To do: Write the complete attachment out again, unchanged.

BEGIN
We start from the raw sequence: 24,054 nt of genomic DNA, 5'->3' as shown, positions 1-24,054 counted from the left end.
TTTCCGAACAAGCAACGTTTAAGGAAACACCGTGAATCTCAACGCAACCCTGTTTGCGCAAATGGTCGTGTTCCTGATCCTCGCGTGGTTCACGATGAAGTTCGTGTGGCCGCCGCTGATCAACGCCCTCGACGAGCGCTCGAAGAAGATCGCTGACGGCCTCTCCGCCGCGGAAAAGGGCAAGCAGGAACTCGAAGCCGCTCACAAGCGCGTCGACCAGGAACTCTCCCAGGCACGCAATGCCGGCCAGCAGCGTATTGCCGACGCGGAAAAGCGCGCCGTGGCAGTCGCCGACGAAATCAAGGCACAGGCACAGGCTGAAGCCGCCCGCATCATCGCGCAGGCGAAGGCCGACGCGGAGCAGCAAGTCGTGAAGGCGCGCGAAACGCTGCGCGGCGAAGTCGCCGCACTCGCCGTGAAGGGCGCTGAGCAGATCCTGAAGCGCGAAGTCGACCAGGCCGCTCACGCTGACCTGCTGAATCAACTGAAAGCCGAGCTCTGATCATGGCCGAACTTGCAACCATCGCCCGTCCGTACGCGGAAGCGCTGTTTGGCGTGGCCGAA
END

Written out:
We start from the raw sequence: 24,054 nt of genomic DNA, 5'->3' as shown, positions 1-24,054 counted from the left end.
TTTCCGAACAAGCAACGTTTAAGGAAACACCGTGAATCTCAACGCAACCCTGTTTGCGCAAATGGTCGTGTTCCTGATCCTCGCGTGGTTCACGATGAAGTTCGTGTGGCCGCCGCTGATCAACGCCCTCGACGAGCGCTCGAAGAAGATCGCTGACGGCCTCTCCGCCGCGGAAAAGGGCAAGCAGGAACTCGAAGCCGCTCACAAGCGCGTCGACCAGGAACTCTCCCAGGCACGCAATGCCGGCCAGCAGCGTATTGCCGACGCGGAAAAGCGCGCCGTGGCAGTCGCCGACGAAATCAAGGCACAGGCACAGGCTGAAGCCGCCCGCATCATCGCGCAGGCGAAGGCCGACGCGGAGCAGCAAGTCGTGAAGGCGCGCGAAACGCTGCGCGGCGAAGTCGCCGCACTCGCCGTGAAGGGCGCTGAGCAGATCCTGAAGCGCGAAGTCGACCAGGCCGCTCACGCTGACCTGCTGAATCAACTGAAAGCCGAGCTCTGATCATGGCCGAACTTGCAACCATCGCCCGTCCGTACGCGGAAGCGCTGTTTGGCGTGGCCGAA